Somehow I must help - distract their attention. With a yell I leap to my feet and run for the door, clawing frantically at the small barred window in it. I don't have a hope in hell of getting out, of course, but the trick works - the guards come after me and drag me back. They're so taken up with me that the landing party has time to materialise completely unnoticed - first thing the guards know about it is when they crumple to the floor stunned by phaser beams.
"Congratulations, Mr. Baillie - a well-timed diversion,"
It's the one voice I never expected to hear. I turn round with my jaw dropping, and sure enough, it's Spock in person, accompanied by Dr. McCoy and a couple of security men.
"What the... How the hell did you get here?" I stammer. Not exactly the most respectful way to address a Starship Captain who's just saved your life, but I'm so relieved to see those pointed ears again I don't really know what I'm saying.
"Explanations later, Mr. Baillie. Secure the door," he tells the guards, then moves over to join McCoy, who's already kneeling beside Kirk. Blue-eyes looks up and grins, and I'd swear I hear Spock breathe a sigh of relief before he turns back to me, impassive as ever.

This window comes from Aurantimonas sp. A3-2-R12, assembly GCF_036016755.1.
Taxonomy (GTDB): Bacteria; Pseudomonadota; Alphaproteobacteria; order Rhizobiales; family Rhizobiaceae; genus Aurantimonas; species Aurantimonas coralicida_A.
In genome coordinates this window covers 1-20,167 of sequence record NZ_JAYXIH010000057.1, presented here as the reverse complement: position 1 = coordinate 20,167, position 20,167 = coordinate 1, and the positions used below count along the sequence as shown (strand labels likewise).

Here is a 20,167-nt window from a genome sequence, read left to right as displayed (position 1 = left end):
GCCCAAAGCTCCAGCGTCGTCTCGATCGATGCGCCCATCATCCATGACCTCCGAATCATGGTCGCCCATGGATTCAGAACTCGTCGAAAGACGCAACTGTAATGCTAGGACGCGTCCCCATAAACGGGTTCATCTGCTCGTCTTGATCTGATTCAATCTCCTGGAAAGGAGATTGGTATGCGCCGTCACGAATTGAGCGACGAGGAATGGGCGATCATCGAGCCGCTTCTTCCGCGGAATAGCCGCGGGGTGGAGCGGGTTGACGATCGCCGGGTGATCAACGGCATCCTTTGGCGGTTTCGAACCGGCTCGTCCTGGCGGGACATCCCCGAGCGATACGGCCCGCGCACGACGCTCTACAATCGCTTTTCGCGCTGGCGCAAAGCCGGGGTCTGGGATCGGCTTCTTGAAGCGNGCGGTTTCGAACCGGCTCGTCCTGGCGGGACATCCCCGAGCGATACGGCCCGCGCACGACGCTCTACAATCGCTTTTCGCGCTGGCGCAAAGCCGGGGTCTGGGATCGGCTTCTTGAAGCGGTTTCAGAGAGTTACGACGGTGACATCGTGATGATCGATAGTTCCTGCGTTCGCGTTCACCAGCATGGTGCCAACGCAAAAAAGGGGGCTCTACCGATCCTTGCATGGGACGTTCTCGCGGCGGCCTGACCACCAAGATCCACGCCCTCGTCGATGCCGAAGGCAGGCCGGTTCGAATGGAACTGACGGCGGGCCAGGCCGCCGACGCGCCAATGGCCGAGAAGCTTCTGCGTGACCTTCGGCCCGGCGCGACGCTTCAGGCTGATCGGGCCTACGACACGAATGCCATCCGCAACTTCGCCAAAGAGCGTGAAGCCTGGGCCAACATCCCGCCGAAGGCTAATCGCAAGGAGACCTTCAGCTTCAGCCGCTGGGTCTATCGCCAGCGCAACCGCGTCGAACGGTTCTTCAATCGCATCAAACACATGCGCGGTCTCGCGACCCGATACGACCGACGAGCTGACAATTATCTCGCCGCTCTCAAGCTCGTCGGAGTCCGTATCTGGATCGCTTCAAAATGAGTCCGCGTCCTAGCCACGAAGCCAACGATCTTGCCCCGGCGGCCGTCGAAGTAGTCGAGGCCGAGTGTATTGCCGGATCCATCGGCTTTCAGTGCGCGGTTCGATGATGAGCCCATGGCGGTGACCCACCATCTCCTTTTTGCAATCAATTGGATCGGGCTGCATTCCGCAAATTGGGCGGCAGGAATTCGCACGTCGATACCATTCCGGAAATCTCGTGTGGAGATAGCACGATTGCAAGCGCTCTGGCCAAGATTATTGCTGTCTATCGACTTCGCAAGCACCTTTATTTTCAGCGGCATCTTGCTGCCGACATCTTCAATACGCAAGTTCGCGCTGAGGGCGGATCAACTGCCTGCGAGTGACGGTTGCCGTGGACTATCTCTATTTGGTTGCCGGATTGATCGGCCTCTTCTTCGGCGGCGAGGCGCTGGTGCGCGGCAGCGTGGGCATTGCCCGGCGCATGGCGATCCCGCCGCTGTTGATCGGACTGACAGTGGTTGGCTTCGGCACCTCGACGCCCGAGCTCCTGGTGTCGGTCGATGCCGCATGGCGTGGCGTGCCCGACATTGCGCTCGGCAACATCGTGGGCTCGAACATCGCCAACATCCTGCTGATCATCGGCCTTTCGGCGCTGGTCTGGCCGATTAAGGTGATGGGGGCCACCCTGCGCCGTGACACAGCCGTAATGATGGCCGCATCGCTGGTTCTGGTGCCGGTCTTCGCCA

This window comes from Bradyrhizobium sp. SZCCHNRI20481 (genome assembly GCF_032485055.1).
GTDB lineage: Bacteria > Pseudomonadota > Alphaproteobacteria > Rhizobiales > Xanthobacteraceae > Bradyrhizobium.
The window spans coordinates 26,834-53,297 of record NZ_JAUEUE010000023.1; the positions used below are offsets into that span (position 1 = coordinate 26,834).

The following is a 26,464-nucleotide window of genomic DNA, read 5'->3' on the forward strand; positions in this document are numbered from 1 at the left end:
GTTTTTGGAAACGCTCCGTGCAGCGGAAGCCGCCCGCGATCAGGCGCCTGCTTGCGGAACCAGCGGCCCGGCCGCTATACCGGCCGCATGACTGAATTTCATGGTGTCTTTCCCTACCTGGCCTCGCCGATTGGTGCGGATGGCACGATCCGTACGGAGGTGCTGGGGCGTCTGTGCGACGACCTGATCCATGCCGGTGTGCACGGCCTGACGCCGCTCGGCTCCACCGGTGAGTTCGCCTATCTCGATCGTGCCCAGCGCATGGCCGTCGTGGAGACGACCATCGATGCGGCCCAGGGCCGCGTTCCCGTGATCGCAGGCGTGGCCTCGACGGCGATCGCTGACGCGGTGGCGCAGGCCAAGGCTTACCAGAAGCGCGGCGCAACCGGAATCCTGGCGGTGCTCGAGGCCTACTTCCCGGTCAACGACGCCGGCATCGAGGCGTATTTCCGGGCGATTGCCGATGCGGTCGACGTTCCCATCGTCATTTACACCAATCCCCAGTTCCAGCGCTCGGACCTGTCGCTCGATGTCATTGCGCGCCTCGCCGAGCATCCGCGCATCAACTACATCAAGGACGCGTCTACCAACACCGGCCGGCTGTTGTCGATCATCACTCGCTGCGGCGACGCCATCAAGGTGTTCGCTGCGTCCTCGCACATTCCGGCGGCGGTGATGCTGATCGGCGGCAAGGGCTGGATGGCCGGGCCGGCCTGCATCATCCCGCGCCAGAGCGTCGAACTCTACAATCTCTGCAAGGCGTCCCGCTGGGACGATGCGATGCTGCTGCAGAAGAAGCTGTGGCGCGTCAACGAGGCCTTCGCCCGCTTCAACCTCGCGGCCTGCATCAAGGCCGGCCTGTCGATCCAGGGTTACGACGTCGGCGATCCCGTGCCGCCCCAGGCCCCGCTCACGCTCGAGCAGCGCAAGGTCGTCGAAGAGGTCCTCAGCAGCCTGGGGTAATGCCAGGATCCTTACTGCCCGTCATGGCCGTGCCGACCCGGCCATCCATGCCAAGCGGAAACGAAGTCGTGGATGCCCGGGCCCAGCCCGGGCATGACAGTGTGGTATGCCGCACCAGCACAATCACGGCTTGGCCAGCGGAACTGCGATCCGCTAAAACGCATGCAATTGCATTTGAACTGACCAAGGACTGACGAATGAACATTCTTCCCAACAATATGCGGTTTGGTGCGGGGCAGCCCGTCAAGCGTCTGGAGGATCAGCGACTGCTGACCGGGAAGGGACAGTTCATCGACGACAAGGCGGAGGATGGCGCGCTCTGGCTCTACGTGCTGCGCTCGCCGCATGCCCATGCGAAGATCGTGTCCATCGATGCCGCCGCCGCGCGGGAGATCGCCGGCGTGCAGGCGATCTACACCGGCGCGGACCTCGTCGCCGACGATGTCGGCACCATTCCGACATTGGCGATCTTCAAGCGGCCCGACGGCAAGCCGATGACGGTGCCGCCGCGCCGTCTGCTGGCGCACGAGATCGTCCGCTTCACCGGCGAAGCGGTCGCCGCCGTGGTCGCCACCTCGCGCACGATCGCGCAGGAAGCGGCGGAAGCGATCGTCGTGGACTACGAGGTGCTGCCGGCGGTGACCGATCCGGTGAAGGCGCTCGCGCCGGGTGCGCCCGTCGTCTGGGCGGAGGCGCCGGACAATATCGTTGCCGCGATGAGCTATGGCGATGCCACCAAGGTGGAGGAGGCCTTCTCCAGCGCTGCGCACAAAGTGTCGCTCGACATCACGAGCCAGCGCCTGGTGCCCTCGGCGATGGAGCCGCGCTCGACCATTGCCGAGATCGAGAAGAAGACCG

"What exactly has happened?"
I tell him as much as I know, and warn him about the Klingon ship. He snaps open his communicator. "Spock to Enterprise. The Captain is safe, Mr. Scott. Beam down the remaining security teams, and proceed as instructed. Maintain full alert status - a Klingon ship may arrive at any time. Spock out. Are you ready, Doctor?"
McCoy nods. "The sooner I get Jim to sickbay, the better."
"Very well. I will lead the security teams, and secure the palace."
"I'll go with you, sir," I offer. McCoy turns at that.
"Oh, no, you won't. You're for sickbay too - you look almost as bad as Jim does."
To tell the truth, I've almost forgotten about the phaser shot I took, but now that he mentions it, I do feel a bit groggy, so I don't argue when Spock tells Scotty to beam the three of us up. Once on the Enterprise, McCoy hauls us both off to sickbay; I almost make it to the bed when the floor comes up and hits me.